Wow. Our experiment is off to a great start—let's see if we can finish it off sooner than expected.
Let's review Republican priorities, shall we? First off, here are three Republicans explaining why a bad economy is something to be concerned about. Hint: it's not because of the human misery of millions of home foreclosures and tens of millions of unemployed.
From conservative analyst Erick Erickson, explaining why Republicans should wreck the U.S. economy via default:
Obama has a legacy to worry about. Should the United States lose its bond rating, it will be called the “Obama Depression”. Congress does not get pinned with this stuff.
From Senate Majority Leader Mitch McConnell, explaining why Republicans shouldn't wreck the U.S. economy via default:
It destroys your brand and would give the president an opportunity to blame Republicans for a bad economy. Look, he owns the economy. He has been in office almost three years now. And we refuse to let him entice us in to co-ownership of a bad economy.
From James Pethokoukis, tweeting excitedly last night about the brighter side of bad economic news:
Ouch!....Obama 2012 nightmare!....Alarms bells must be ringing loudly tonight across Obamaland....Panic at the WH?....GOP nomination very much worth having.
And here are a couple of other glimpses into what's motivating Republicans these days. Hint: it's all about protecting the rich.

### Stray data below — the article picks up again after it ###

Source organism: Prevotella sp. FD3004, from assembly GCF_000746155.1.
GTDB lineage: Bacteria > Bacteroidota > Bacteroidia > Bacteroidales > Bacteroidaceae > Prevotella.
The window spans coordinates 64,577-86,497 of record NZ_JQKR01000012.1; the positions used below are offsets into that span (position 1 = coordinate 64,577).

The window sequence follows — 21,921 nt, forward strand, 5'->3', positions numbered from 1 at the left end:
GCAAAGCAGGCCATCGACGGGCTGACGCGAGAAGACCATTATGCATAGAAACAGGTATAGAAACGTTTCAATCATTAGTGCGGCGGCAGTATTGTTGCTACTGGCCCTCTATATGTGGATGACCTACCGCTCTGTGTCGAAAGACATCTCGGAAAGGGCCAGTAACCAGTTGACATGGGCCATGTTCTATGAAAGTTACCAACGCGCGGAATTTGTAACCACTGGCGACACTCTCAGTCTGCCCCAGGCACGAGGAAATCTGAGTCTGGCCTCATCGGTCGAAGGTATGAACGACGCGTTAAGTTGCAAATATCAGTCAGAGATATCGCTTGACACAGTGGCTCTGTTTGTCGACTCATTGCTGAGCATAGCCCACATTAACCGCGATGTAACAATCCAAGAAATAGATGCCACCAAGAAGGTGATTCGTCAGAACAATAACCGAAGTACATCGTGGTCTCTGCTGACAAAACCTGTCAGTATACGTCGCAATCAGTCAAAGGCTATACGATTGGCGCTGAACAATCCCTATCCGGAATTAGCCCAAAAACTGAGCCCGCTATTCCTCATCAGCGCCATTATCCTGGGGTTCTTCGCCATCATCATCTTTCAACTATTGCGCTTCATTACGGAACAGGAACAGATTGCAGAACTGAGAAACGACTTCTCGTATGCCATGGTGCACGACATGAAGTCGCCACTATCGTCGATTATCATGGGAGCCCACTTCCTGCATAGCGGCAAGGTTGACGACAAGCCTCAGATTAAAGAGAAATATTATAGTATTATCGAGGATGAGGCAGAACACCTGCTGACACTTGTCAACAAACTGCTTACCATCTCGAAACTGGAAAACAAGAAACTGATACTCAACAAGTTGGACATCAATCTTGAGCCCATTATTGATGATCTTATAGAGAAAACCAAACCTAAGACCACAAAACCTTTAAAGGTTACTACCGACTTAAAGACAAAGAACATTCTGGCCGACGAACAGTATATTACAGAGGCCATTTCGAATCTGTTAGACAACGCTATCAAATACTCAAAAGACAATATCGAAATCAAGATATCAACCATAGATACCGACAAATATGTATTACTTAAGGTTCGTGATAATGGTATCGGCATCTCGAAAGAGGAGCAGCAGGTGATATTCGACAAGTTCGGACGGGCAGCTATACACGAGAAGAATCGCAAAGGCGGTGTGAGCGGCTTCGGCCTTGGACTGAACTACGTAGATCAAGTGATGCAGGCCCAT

From the LA Times, on the travails of the Consumer Financial Protection Bureau:
When it opens its doors next week, the federal government's new agency to protect consumers from financial fraud won't be quite the aggressive watchdog promised a year ago....The agency won't have power, for instance, to crack down on mortgage brokers, some of which helped lead the nation into the housing debacle four years ago. It also won't have authority over other largely unregulated sectors of the financial services industry, such as payday lenders and remittance companies such as Western Union, that it was created to police.
....Vehement opposition to the agency from Republicans and much of the financial services industry has stalled efforts by the Obama administration to install a director, a five-year appointment that must be confirmed by the Senate.
From James Stewart on who benefits from cutting funding to the SEC:
Cutting the S.E.C.’s budget will have no effect on the budget deficit, won’t save taxpayers a dime and could cost the Treasury millions in lost fees and penalties. That’s because the S.E.C. isn’t financed by tax revenue, but rather by fees levied on those it regulates, which include all the big securities firms.
A little-noticed provision in Dodd-Frank mandates that those fees can’t exceed the S.E.C.’s budget. So cutting its requested budget by $222.5 million saves Wall Street the same amount, and means regulated firms will pay $136 million less in fiscal 2012 than they did the previous year, the S.E.C. projects.